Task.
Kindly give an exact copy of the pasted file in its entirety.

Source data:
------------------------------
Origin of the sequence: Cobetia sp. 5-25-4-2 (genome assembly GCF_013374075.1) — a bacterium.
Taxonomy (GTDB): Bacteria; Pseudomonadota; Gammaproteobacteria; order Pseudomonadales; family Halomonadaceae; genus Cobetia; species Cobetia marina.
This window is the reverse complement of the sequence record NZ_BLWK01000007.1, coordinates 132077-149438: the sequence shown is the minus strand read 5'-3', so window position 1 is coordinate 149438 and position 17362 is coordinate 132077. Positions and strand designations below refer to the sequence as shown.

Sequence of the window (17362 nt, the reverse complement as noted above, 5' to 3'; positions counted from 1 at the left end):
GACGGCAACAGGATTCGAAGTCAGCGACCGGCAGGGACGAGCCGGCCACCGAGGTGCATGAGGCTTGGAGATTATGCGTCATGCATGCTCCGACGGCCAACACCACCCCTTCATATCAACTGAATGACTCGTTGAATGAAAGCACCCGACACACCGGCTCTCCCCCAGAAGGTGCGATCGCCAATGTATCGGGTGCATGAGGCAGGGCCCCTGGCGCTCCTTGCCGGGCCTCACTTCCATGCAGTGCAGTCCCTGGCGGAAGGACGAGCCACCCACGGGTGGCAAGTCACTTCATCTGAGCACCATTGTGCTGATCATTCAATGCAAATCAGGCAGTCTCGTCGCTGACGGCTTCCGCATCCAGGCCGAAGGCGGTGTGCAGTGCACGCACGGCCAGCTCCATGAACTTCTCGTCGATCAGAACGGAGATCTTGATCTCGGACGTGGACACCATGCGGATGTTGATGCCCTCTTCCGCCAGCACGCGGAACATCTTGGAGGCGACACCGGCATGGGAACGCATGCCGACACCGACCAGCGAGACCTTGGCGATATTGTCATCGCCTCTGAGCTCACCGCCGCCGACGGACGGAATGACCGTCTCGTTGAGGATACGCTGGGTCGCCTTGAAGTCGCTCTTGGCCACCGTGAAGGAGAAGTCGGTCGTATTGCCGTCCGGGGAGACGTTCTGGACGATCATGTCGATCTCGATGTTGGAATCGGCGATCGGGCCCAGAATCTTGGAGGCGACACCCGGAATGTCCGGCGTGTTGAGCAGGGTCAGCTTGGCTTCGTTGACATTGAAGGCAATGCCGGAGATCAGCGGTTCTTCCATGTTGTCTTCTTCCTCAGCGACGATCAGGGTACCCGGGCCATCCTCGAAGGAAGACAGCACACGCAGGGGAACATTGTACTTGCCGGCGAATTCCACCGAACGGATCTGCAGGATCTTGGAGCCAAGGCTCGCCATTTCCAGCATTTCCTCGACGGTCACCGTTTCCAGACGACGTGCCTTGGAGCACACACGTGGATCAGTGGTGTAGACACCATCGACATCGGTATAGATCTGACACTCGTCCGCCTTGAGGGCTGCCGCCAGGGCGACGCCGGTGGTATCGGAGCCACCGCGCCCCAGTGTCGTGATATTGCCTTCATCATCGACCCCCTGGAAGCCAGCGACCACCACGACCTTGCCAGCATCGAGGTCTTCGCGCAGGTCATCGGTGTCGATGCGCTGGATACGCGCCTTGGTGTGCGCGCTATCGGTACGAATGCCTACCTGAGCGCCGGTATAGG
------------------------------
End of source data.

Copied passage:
Origin of the sequence: Cobetia sp. 5-25-4-2 (genome assembly GCF_013374075.1) — a bacterium.
Taxonomy (GTDB): Bacteria; Pseudomonadota; Gammaproteobacteria; order Pseudomonadales; family Halomonadaceae; genus Cobetia; species Cobetia marina.
This window is the reverse complement of the sequence record NZ_BLWK01000007.1, coordinates 132077-149438: the sequence shown is the minus strand read 5'-3', so window position 1 is coordinate 149438 and position 17362 is coordinate 132077. Positions and strand designations below refer to the sequence as shown.

Sequence of the window (17362 nt, the reverse complement as noted above, 5' to 3'; positions counted from 1 at the left end):
GACGGCAACAGGATTCGAAGTCAGCGACCGGCAGGGACGAGCCGGCCACCGAGGTGCATGAGGCTTGGAGATTATGCGTCATGCATGCTCCGACGGCCAACACCACCCCTTCATATCAACTGAATGACTCGTTGAATGAAAGCACCCGACACACCGGCTCTCCCCCAGAAGGTGCGATCGCCAATGTATCGGGTGCATGAGGCAGGGCCCCTGGCGCTCCTTGCCGGGCCTCACTTCCATGCAGTGCAGTCCCTGGCGGAAGGACGAGCCACCCACGGGTGGCAAGTCACTTCATCTGAGCACCATTGTGCTGATCATTCAATGCAAATCAGGCAGTCTCGTCGCTGACGGCTTCCGCATCCAGGCCGAAGGCGGTGTGCAGTGCACGCACGGCCAGCTCCATGAACTTCTCGTCGATCAGAACGGAGATCTTGATCTCGGACGTGGACACCATGCGGATGTTGATGCCCTCTTCCGCCAGCACGCGGAACATCTTGGAGGCGACACCGGCATGGGAACGCATGCCGACACCGACCAGCGAGACCTTGGCGATATTGTCATCGCCTCTGAGCTCACCGCCGCCGACGGACGGAATGACCGTCTCGTTGAGGATACGCTGGGTCGCCTTGAAGTCGCTCTTGGCCACCGTGAAGGAGAAGTCGGTCGTATTGCCGTCCGGGGAGACGTTCTGGACGATCATGTCGATCTCGATGTTGGAATCGGCGATCGGGCCCAGAATCTTGGAGGCGACACCCGGAATGTCCGGCGTGTTGAGCAGGGTCAGCTTGGCTTCGTTGACATTGAAGGCAATGCCGGAGATCAGCGGTTCTTCCATGTTGTCTTCTTCCTCAGCGACGATCAGGGTACCCGGGCCATCCTCGAAGGAAGACAGCACACGCAGGGGAACATTGTACTTGCCGGCGAATTCCACCGAACGGATCTGCAGGATCTTGGAGCCAAGGCTCGCCATTTCCAGCATTTCCTCGACGGTCACCGTTTCCAGACGACGTGCCTTGGAGCACACACGTGGATCAGTGGTGTAGACACCATCGACATCGGTATAGATCTGACACTCGTCCGCCTTGAGGGCTGCCGCCAGGGCGACGCCGGTGGTATCGGAGCCACCGCGCCCCAGTGTCGTGATATTGCCTTCATCATCGACCCCCTGGAAGCCAGCGACCACCACGACCTTGCCAGCATCGAGGTCTTCGCGCAGGTCATCGGTGTCGATGCGCTGGATACGCGCCTTGGTGTGCGCGCTATCGGTACGAATGCCTACCTGAGCGCCGGTATAGG